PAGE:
WIth enough sunlight, succulents are very easy to grow. They are slow-growing, and look good year-round. I like how some have petal-like forms, others are red, and still others soft to touch. I’ve paired them with hand-made ceramics with geometic patterns.
Tokyo is super dense. I love how so few of the houses are lined up in this irregular web of small streets.
I am not sure why I find this building so fascinating. It’s built on a triangular lot, and has no visible greenery. The middle of the facade is a staircase and hallways, covered in a wall used partly for signage. The five floors of open air, window cut-outs create an ornamental pattern.
Omotesando is known for its parade of imported brands: Dior, Chanel, Ralph Lauren, etc. It also has an amazing canopy of zelkova trees (called keyaki or 欅 in Japanese). This photo taken on a rainy day earlier this week shows the trees covered in moss. Looking up from the busy sidewalk, you see many shades of green, bold patterns, and soaring structure that are oblivious to fashion and commerce.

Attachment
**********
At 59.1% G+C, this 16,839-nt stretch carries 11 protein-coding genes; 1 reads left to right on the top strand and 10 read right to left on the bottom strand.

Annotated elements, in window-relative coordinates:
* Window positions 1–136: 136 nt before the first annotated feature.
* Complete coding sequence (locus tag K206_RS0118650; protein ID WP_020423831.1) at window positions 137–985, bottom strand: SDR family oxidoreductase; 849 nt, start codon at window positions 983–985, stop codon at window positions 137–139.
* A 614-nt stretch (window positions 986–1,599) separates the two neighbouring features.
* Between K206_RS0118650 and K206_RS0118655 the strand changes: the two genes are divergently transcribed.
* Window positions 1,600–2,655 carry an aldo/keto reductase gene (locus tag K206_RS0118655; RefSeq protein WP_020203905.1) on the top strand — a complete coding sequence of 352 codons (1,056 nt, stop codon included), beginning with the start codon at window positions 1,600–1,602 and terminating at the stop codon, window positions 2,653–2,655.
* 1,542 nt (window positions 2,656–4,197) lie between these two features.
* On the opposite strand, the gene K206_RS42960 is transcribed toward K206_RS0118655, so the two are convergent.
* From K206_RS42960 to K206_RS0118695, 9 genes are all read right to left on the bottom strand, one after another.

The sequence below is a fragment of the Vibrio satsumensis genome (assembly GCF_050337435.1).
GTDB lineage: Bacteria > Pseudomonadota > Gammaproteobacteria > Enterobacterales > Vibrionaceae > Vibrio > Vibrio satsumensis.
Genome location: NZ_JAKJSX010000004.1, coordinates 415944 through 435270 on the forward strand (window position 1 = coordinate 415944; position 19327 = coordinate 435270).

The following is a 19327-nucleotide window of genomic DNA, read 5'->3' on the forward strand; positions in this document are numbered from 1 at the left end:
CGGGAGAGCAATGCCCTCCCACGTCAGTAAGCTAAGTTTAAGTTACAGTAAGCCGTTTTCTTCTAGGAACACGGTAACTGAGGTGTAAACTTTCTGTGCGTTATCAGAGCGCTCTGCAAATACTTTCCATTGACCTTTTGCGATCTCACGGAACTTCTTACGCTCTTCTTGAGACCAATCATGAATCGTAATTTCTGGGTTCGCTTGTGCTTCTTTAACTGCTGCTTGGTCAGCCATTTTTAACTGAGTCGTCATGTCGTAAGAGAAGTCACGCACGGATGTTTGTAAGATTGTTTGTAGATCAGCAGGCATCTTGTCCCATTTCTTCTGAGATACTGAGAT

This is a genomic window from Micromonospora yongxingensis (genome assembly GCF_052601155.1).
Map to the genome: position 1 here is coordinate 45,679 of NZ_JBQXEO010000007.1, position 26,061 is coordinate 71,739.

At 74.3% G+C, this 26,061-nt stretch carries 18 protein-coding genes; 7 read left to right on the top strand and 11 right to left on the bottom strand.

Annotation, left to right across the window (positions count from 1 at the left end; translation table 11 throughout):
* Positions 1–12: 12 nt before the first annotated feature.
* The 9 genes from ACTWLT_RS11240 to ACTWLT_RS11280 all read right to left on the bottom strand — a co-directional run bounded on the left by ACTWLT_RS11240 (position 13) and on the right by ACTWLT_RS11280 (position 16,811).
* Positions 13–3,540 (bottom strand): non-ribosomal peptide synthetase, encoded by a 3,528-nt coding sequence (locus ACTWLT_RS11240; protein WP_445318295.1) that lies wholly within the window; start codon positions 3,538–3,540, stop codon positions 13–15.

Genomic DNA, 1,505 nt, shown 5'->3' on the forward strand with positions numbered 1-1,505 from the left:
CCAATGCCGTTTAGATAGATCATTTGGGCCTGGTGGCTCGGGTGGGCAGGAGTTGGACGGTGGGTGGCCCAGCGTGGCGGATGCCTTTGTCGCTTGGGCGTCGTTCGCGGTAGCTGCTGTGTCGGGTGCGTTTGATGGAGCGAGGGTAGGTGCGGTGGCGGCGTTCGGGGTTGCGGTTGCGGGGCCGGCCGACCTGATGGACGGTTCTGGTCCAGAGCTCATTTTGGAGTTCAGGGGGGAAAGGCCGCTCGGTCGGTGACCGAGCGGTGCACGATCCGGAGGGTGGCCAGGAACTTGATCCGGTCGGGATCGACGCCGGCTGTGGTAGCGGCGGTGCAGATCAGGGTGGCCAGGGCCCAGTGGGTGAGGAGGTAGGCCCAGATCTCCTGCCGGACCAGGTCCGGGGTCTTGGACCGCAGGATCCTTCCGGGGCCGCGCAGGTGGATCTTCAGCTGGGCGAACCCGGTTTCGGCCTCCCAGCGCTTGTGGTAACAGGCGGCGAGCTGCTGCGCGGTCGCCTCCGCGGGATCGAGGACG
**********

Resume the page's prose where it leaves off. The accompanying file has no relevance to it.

The exquisite miniaturization at Sinajina (品品) makes their modern bonsais a poetic reflection on season and landscape. Above is an image from last weekend, in which color and pattern capture the start of fall as surely as the first sighting of wool vests in the Tokyo streets.
To update my earlier post, I am also including some additional images of the new moss mosaic shop sign, a view of the modern structure housing the shop, and a shelves of bonsais for sale. Kobayashi Kenji (小林健二) is a plant master with understated charm and extraordinary vision.